> hook, AFAICS, and epoll is at least as worthy of special treatment as
    > either of those cases.


    I guess that over the time, Al became software WRT junk going there



    - Davide


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  7. Re: epoll design problems with common fork/exec patterns

    On Fri, Feb 29, 2008 at 8:19 PM, Davide Libenzi wrote:
    > On Fri, 29 Feb 2008, Michael Kerrisk wrote:
    >
    > > As I think is clear, I've only given it very limited thought ;-).
    > >
    > > The point is that the existing implementation actually supports
    > > "different *processes* sharing a single epoll fd and doing
    > > epoll_wait() over it", but the semantics are unintuitive. It may be
    > > that the existing implementation was the best way of doing things.
    > > But when I see the strange corner cases in the semantics, I can't help
    > > but wonder (way too late), whether there might have been some other
    > > way of implementing things that led to more intuitive semantics.

    >
    > Oh boy. The fact that you can have an epoll fd cross the fork boundary,
    > does not mean that any indiscriminate use of it leads to sane results:


    I ddidn't mean that it did. Certainly in the current implementation
    it there will insane situations ;-).

    > efd = epoll_create();
    > fork();
    > pipe(fds);
    > epoll_ctl(efd, ADD, fds[0]);
    > epoll_wait(); ????
    > ...
    > pipe(fds);
    > epoll_ctl(efd, ADD, fds[0]);
    > epoll_wait(); ????
    >
    >
    > It is *NOT* a matter of semantics.


    Of course -- but I don't think I suggested that I disagree on this.

    > > > If the next question is "But then why we made the epoll fd inheritable?",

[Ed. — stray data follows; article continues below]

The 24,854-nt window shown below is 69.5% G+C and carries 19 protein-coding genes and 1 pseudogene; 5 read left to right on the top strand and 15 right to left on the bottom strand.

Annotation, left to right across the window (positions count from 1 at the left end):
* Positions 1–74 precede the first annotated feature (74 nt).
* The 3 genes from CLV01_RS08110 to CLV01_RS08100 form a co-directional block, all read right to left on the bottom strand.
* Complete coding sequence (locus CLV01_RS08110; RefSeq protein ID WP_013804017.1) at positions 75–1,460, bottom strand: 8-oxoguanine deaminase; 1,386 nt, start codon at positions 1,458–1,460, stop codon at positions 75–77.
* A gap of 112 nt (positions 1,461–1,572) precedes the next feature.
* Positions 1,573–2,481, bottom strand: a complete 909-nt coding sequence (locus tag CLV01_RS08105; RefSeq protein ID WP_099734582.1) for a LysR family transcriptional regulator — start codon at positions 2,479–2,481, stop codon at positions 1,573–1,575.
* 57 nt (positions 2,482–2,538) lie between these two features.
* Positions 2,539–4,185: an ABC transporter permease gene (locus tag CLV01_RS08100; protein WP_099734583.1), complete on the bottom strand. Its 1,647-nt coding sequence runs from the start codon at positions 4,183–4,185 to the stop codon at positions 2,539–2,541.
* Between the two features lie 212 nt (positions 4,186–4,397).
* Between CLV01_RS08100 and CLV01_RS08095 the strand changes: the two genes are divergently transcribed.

> > > the answer is, because it makes sense in many cases for a parent to hand
    > > > over an fd set to a child.

    > >
    > > Fair enough.
    > >
    > > So here's an idea about how things might alternatively have been done:
    > >
    > > a) The key for epoll entries could have been [file *, fd, PID]
    > >
    > > b) an epoll_wait() only returns events for fds where the PID maps that
    > > of the caller.
    > >
    > > c) a close of a file descriptor removes the corresponding [file *,
    > > fd, PID] from the epoll set.
    > >
    > > d) when a fork() is done, then the epoll set has a new set of keys
    > > added. These are duplicates of the [file *, fd, PID] entries for the
    > > parent, but with the PID of the child substituted into the new keys.
    > > Say the parent had PID 1000, and the child has PID 2000. If the epoll
    > > set initially contained:
    > >
    > > [X, 3, 1000]
    > > [Y, 4, 1000]
    > >
    > > then after fork() we'd have:
    > >
    > > [X, 3, 1000]
    > > [Y, 4, 1000]
    > > [X, 3, 2000]
    > > [Y, 4, 2000]
    > >
    > > There is of course room for debate about the efficiency of this
    > > approach, I suppose.

    >
    > There sure is